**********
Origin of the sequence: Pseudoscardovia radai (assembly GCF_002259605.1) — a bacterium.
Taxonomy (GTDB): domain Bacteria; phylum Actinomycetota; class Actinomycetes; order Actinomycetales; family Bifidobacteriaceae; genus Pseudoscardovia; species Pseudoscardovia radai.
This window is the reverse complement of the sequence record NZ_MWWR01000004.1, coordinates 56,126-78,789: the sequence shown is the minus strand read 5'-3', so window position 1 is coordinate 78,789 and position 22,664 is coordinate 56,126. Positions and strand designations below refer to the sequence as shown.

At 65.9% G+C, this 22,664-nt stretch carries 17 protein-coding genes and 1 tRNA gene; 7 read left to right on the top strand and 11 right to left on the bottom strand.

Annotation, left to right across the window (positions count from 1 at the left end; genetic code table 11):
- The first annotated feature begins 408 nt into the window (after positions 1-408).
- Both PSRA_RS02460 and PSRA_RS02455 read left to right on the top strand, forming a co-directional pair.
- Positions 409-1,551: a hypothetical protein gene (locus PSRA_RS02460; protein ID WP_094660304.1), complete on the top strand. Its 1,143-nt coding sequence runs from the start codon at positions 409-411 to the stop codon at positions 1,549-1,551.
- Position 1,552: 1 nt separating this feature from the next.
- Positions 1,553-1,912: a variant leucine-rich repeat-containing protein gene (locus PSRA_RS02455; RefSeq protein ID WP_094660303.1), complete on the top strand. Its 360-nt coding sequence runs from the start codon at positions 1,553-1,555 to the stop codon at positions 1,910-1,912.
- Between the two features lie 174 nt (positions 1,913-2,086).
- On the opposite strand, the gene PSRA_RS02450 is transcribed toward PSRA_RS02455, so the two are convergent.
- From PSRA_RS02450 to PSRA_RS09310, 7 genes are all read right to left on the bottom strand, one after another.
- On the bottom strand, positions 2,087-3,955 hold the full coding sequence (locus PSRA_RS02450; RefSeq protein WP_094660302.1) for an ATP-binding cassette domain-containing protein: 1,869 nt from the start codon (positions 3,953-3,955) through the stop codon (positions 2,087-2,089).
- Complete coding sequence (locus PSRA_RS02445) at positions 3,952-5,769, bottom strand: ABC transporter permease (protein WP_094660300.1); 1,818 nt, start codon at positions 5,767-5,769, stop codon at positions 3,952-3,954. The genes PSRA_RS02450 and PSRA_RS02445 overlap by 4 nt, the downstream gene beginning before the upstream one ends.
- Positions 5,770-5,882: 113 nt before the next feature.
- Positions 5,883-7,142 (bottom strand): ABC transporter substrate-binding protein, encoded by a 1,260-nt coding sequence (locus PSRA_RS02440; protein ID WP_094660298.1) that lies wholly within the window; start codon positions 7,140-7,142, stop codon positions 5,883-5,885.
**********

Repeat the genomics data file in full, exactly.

Origin of the sequence: Pseudoscardovia radai (assembly GCF_002259605.1) — a bacterium.
Taxonomy (GTDB): domain Bacteria; phylum Actinomycetota; class Actinomycetes; order Actinomycetales; family Bifidobacteriaceae; genus Pseudoscardovia; species Pseudoscardovia radai.
This window is the reverse complement of the sequence record NZ_MWWR01000004.1, coordinates 56,126-78,789: the sequence shown is the minus strand read 5'-3', so window position 1 is coordinate 78,789 and position 22,664 is coordinate 56,126. Positions and strand designations below refer to the sequence as shown.

At 65.9% G+C, this 22,664-nt stretch carries 17 protein-coding genes and 1 tRNA gene; 7 read left to right on the top strand and 11 right to left on the bottom strand.

Annotation, left to right across the window (positions count from 1 at the left end; genetic code table 11):
- The first annotated feature begins 408 nt into the window (after positions 1-408).
- Both PSRA_RS02460 and PSRA_RS02455 read left to right on the top strand, forming a co-directional pair.
- Positions 409-1,551: a hypothetical protein gene (locus PSRA_RS02460; protein ID WP_094660304.1), complete on the top strand. Its 1,143-nt coding sequence runs from the start codon at positions 409-411 to the stop codon at positions 1,549-1,551.
- Position 1,552: 1 nt separating this feature from the next.
- Positions 1,553-1,912: a variant leucine-rich repeat-containing protein gene (locus PSRA_RS02455; RefSeq protein ID WP_094660303.1), complete on the top strand. Its 360-nt coding sequence runs from the start codon at positions 1,553-1,555 to the stop codon at positions 1,910-1,912.
- Between the two features lie 174 nt (positions 1,913-2,086).
- On the opposite strand, the gene PSRA_RS02450 is transcribed toward PSRA_RS02455, so the two are convergent.
- From PSRA_RS02450 to PSRA_RS09310, 7 genes are all read right to left on the bottom strand, one after another.
- On the bottom strand, positions 2,087-3,955 hold the full coding sequence (locus PSRA_RS02450; RefSeq protein WP_094660302.1) for an ATP-binding cassette domain-containing protein: 1,869 nt from the start codon (positions 3,953-3,955) through the stop codon (positions 2,087-2,089).
- Complete coding sequence (locus PSRA_RS02445) at positions 3,952-5,769, bottom strand: ABC transporter permease (protein WP_094660300.1); 1,818 nt, start codon at positions 5,767-5,769, stop codon at positions 3,952-3,954. The genes PSRA_RS02450 and PSRA_RS02445 overlap by 4 nt, the downstream gene beginning before the upstream one ends.
- Positions 5,770-5,882: 113 nt before the next feature.
- Positions 5,883-7,142 (bottom strand): ABC transporter substrate-binding protein, encoded by a 1,260-nt coding sequence (locus PSRA_RS02440; protein ID WP_094660298.1) that lies wholly within the window; start codon positions 7,140-7,142, stop codon positions 5,883-5,885.